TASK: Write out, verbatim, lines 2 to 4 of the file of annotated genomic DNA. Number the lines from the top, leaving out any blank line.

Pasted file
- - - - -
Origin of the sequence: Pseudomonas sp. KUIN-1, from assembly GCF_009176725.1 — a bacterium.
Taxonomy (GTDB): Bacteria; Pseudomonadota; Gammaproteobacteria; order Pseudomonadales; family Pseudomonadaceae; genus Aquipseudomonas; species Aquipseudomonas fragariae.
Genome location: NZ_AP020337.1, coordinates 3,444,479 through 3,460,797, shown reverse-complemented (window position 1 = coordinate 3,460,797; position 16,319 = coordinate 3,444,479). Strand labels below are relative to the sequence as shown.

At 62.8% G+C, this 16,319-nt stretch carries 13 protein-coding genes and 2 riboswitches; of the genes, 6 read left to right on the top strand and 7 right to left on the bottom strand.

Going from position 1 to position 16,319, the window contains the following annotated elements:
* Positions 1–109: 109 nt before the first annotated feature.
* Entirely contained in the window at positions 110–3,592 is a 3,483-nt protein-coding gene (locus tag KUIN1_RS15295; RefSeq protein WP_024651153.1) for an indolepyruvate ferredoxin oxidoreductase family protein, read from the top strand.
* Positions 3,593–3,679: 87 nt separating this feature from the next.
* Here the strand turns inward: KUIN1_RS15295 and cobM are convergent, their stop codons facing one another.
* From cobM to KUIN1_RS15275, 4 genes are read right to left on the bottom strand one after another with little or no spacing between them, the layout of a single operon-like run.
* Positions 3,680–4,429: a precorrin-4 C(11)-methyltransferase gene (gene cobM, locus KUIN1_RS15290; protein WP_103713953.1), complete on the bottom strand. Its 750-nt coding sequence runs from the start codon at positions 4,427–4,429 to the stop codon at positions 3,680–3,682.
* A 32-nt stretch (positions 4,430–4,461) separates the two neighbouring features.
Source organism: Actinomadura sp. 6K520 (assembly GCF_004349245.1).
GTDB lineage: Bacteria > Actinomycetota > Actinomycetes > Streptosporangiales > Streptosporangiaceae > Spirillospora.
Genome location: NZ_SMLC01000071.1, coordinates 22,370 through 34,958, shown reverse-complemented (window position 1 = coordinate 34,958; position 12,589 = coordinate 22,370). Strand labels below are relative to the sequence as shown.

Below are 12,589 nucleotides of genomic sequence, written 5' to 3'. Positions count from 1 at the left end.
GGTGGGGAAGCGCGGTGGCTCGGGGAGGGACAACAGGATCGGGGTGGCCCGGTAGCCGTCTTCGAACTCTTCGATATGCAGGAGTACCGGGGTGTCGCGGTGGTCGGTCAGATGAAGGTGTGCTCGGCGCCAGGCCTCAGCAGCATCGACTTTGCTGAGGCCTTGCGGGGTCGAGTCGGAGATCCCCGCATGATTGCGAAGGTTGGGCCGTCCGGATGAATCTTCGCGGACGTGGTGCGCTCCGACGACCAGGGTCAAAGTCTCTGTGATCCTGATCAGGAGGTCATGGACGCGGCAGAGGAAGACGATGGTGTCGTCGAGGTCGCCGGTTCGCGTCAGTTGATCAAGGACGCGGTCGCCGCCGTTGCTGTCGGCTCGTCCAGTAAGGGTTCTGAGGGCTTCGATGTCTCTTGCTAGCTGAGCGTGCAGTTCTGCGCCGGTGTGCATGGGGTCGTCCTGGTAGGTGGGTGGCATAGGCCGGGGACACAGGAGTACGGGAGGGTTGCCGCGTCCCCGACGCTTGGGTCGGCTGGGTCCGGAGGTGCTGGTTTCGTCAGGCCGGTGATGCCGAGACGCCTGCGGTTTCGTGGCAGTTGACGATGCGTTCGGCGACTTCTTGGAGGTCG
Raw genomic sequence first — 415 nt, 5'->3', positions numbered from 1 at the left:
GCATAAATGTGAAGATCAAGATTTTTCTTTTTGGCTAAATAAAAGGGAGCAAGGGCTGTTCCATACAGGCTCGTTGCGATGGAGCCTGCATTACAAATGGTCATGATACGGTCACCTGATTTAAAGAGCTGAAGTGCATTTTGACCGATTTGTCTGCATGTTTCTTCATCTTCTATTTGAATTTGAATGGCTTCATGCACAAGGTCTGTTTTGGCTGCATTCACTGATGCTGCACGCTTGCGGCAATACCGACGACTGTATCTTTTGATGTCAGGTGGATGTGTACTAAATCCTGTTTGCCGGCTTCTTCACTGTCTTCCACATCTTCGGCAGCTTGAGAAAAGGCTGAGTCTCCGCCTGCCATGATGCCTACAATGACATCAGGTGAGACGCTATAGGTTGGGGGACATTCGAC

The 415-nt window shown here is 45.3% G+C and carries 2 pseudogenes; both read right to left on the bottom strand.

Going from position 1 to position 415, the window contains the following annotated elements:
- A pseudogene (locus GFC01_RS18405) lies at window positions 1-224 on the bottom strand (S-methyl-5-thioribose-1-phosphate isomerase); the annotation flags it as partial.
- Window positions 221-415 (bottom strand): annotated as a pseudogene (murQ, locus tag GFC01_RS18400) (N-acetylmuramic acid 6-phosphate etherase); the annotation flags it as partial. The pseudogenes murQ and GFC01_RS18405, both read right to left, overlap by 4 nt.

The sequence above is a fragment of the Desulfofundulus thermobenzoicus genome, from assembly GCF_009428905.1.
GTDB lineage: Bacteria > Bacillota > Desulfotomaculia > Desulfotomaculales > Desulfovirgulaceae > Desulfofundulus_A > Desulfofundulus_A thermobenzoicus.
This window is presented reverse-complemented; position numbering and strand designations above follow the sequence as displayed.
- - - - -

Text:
Taxonomy (GTDB): Bacteria; Pseudomonadota; Gammaproteobacteria; order Pseudomonadales; family Pseudomonadaceae; genus Aquipseudomonas; species Aquipseudomonas fragariae.
Genome location: NZ_AP020337.1, coordinates 3,444,479 through 3,460,797, shown reverse-complemented (window position 1 = coordinate 3,460,797; position 16,319 = coordinate 3,444,479). Strand labels below are relative to the sequence as shown.

At 62.8% G+C, this 16,319-nt stretch carries 13 protein-coding genes and 2 riboswitches; of the genes, 6 read left to right on the top strand and 7 right to left on the bottom strand.